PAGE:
Meteorological Mysteries: Hurricane forecasting
TALLAHASSEE, Fla. (WCTV) - We’re several weeks into hurricane season, and it’s busy in the Atlantic already with three named storms. Here in Florida and Georgia, we’re used to seeing those spaghetti models and cones of uncertainty.
When tropical disturbances first develop, meteorologists scour the oceans, scanning upper air charts and temperature maps and search for clues to track the storm through the Atlantic.
For a disturbance to strengthen into a tropical storm or hurricane, you need sea surface temperatures of at least 80°F of 26.5°C.
“It’s a source of warmth and humidity. Those two things lead to buoyancy, and buoyancy allows air to rise more efficiently, so you will get much stronger updrafts in a hurricane,” Warning Coordination Meteorologist with the National Weather Service Mark Wool explained.
Wind shear, or the change of wind speed and direction with height, tends to break apart tropical storms, preventing systems from organizing.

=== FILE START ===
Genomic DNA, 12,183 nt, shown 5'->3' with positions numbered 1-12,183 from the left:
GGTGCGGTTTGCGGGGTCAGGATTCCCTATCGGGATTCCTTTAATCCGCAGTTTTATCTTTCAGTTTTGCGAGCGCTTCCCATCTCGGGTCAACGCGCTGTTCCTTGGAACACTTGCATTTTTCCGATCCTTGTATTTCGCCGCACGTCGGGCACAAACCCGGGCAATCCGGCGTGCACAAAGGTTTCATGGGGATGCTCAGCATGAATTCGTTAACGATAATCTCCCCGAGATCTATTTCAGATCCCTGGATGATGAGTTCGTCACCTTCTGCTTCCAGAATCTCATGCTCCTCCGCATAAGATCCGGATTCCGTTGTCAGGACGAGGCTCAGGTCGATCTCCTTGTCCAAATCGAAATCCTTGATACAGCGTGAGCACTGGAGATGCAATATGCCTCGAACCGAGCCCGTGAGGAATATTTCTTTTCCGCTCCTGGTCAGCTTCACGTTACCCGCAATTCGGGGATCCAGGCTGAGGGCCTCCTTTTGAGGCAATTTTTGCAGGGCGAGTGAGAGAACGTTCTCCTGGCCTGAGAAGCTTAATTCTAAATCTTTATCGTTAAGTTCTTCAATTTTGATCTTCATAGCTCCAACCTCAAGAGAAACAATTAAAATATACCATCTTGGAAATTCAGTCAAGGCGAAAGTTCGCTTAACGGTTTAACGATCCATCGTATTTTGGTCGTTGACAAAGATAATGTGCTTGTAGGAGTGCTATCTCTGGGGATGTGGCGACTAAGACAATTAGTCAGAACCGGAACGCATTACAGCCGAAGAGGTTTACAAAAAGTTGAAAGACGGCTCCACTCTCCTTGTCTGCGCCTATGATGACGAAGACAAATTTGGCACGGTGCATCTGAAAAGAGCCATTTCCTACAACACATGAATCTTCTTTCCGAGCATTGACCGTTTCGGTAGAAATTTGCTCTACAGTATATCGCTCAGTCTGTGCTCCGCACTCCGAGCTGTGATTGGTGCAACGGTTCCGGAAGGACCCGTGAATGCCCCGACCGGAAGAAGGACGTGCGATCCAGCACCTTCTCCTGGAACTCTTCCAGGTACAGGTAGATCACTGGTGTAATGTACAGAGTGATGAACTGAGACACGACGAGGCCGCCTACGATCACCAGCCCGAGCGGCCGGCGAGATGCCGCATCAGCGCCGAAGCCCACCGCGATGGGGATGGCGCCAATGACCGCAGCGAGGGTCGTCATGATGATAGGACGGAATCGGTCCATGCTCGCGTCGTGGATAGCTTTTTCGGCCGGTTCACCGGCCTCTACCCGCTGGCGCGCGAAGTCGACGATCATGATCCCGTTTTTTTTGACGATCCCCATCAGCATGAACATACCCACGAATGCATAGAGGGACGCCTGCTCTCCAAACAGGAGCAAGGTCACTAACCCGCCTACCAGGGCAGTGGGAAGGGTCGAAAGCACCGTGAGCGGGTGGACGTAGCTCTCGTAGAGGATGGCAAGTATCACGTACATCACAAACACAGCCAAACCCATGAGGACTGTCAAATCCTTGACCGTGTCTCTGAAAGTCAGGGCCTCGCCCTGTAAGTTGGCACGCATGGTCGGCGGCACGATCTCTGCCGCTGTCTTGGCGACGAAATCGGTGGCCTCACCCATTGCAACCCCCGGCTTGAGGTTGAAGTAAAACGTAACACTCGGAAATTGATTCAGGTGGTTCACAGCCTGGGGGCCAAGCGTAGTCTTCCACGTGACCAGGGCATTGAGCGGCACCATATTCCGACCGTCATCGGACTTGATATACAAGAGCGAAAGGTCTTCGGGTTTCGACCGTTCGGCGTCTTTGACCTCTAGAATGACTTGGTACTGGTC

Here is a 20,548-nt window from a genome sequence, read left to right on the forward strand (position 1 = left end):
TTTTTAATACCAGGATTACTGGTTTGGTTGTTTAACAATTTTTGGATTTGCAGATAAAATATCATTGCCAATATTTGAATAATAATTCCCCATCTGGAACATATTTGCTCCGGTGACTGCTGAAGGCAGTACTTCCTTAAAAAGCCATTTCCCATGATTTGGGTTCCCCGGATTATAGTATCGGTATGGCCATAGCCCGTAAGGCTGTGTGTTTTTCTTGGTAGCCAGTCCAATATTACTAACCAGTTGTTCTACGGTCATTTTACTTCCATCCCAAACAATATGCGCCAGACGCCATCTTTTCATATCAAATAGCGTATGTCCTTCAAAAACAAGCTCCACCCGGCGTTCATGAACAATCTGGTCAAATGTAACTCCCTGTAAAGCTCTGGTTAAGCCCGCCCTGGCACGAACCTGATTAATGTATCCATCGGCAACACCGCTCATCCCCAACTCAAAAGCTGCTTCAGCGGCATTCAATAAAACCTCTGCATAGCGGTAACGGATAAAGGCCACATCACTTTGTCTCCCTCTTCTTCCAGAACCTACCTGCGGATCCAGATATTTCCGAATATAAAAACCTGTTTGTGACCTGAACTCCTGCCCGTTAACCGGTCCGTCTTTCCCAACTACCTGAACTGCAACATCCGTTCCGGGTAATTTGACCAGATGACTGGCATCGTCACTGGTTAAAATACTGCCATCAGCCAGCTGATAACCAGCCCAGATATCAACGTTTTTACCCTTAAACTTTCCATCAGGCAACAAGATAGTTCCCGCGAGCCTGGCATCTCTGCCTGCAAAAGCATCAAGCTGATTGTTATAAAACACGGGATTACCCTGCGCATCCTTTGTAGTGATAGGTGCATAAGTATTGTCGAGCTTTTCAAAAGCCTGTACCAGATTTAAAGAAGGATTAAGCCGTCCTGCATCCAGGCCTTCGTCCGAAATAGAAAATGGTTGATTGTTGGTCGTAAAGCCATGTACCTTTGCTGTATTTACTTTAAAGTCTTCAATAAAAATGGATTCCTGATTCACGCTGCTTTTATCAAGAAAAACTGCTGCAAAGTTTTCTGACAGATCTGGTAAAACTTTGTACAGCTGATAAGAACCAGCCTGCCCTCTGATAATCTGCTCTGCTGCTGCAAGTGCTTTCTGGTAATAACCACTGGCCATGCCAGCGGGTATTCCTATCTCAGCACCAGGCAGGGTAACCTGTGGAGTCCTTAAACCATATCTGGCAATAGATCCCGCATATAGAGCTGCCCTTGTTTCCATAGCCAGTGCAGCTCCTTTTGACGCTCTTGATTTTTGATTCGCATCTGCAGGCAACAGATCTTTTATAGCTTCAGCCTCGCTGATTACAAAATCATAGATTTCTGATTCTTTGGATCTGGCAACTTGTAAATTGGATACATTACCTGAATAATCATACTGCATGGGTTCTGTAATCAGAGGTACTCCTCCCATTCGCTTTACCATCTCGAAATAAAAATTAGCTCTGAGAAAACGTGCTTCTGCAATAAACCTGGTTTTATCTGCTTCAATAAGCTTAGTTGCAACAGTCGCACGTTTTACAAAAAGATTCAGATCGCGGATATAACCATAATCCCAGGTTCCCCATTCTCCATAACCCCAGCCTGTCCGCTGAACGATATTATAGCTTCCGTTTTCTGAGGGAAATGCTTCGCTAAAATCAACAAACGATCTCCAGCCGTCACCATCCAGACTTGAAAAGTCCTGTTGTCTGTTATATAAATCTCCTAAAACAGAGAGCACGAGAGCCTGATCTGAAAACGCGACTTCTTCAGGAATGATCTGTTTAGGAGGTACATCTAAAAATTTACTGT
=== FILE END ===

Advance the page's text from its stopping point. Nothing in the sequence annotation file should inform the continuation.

Next, forecasters turn their attention to the tropical cyclone’s track, which is determined by the storm’s intensity.
“Weaker, shallower tropical cyclones, tropical storms, depressions and more will tend to be steered by lower-level winds. When you get a more mature, taller, depth of hurricanes, etc., then it’s going to come under the influence of those winds aloft too,” Wool said.
Weather models can also guide forecasters when issuing advisories.
“Once we have all that information, all the radar data, all the satellite data, the hurricane reconnaissance data from the Hurricane Hunters then the Hurricane Center looks at some computer models and that’s kind of an understatement, there’s twenty-seven different models the National Hurricane Center look at,” explained Wool.
With model guidance and conditions over the water constantly changing, forecasters continually issue updates throughout hurricane season.
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